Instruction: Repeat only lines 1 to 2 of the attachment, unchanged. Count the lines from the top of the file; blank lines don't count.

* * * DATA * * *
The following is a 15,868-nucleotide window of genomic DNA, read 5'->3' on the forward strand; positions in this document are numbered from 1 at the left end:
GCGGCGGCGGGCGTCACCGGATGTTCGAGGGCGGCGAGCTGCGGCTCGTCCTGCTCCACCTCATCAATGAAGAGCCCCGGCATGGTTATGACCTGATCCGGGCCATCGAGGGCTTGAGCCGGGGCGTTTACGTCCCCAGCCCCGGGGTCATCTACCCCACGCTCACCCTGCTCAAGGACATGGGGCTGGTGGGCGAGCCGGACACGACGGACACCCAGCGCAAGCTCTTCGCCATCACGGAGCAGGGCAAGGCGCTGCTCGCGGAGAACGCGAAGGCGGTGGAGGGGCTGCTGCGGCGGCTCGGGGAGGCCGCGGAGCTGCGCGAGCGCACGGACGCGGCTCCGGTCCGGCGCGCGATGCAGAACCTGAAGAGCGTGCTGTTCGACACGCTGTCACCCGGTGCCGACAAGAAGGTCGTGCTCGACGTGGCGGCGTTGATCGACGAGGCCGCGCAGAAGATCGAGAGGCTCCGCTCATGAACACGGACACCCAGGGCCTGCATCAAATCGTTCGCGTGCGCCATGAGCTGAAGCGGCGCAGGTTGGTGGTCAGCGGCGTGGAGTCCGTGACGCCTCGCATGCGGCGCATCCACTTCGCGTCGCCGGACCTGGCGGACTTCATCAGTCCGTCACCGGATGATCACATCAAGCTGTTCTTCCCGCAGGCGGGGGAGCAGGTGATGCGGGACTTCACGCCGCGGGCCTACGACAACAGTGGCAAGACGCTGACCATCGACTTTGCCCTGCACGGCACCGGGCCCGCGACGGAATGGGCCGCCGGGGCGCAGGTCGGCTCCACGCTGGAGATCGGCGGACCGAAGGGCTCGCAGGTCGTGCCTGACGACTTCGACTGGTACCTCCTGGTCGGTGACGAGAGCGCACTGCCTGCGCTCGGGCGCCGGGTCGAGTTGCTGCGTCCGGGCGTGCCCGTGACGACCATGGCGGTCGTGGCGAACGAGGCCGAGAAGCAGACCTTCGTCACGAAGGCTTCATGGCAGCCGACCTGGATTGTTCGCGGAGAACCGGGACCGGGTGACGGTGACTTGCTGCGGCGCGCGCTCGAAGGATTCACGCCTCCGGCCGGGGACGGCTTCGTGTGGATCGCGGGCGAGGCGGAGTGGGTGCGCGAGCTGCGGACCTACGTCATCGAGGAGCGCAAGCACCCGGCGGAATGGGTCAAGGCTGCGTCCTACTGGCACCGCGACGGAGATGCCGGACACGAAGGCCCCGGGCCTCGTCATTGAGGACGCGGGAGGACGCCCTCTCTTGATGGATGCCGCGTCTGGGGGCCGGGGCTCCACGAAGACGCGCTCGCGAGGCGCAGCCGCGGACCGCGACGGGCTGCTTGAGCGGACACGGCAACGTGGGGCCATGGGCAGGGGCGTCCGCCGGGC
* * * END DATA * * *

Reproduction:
The following is a 15,868-nucleotide window of genomic DNA, read 5'->3' on the forward strand; positions in this document are numbered from 1 at the left end:
GCGGCGGCGGGCGTCACCGGATGTTCGAGGGCGGCGAGCTGCGGCTCGTCCTGCTCCACCTCATCAATGAAGAGCCCCGGCATGGTTATGACCTGATCCGGGCCATCGAGGGCTTGAGCCGGGGCGTTTACGTCCCCAGCCCCGGGGTCATCTACCCCACGCTCACCCTGCTCAAGGACATGGGGCTGGTGGGCGAGCCGGACACGACGGACACCCAGCGCAAGCTCTTCGCCATCACGGAGCAGGGCAAGGCGCTGCTCGCGGAGAACGCGAAGGCGGTGGAGGGGCTGCTGCGGCGGCTCGGGGAGGCCGCGGAGCTGCGCGAGCGCACGGACGCGGCTCCGGTCCGGCGCGCGATGCAGAACCTGAAGAGCGTGCTGTTCGACACGCTGTCACCCGGTGCCGACAAGAAGGTCGTGCTCGACGTGGCGGCGTTGATCGACGAGGCCGCGCAGAAGATCGAGAGGCTCCGCTCATGAACACGGACACCCAGGGCCTGCATCAAATCGTTCGCGTGCGCCATGAGCTGAAGCGGCGCAGGTTGGTGGTCAGCGGCGTGGAGTCCGTGACGCCTCGCATGCGGCGCATCCACTTCGCGTCGCCGGACCTGGCGGACTTCATCAGTCCGTCACCGGATGATCACATCAAGCTGTTCTTCCCGCAGGCGGGGGAGCAGGTGATGCGGGACTTCACGCCGCGGGCCTACGACAACAGTGGCAAGACGCTGACCATCGACTTTGCCCTGCACGGCACCGGGCCCGCGACGGAATGGGCCGCCGGGGCGCAGGTCGGCTCCACGCTGGAGATCGGCGGACCGAAGGGCTCGCAGGTCGTGCCTGACGACTTCGACTGGTACCTCCTGGTCGGTGACGAGAGCGCACTGCCTGCGCTCGGGCGCCGGGTCGAGTTGCTGCGTCCGGGCGTGCCCGTGACGACCATGGCGGTCGTGGCGAACGAGGCCGAGAAGCAGACCTTCGTCACGAAGGCTTCATGGCAGCCGACCTGGATTGTTCGCGGAGAACCGGGACCGGGTGACGGTGACTTGCTGCGGCGCGCGCTCGAAGGATTCACGCCTCCGGCCGGGGACGGCTTCGTGTGGATCGCGGGCGAGGCGGAGTGGGTGCGCGAGCTGCGGACCTACGTCATCGAGGAGCGCAAGCACCCGGCGGAATGGGTCAAGGCTGCGTCCTACTGGCACCGCGACGGAGATGCCGGACACGAAGGCCCCGGGCCTCGTCATTGAGGACGCGGGAGGACGCCCTCTCTTGATGGATGCCGCGTCTGGGGGCCGGGGCTCCACGAAGACGCGCTCGCGAGGCGCAGCCGCGGACCGCGACGGGCTGCTTGAGCGGACACGGCAACGTGGGGCCATGGGCAGGGGCGTCCGCCGGGC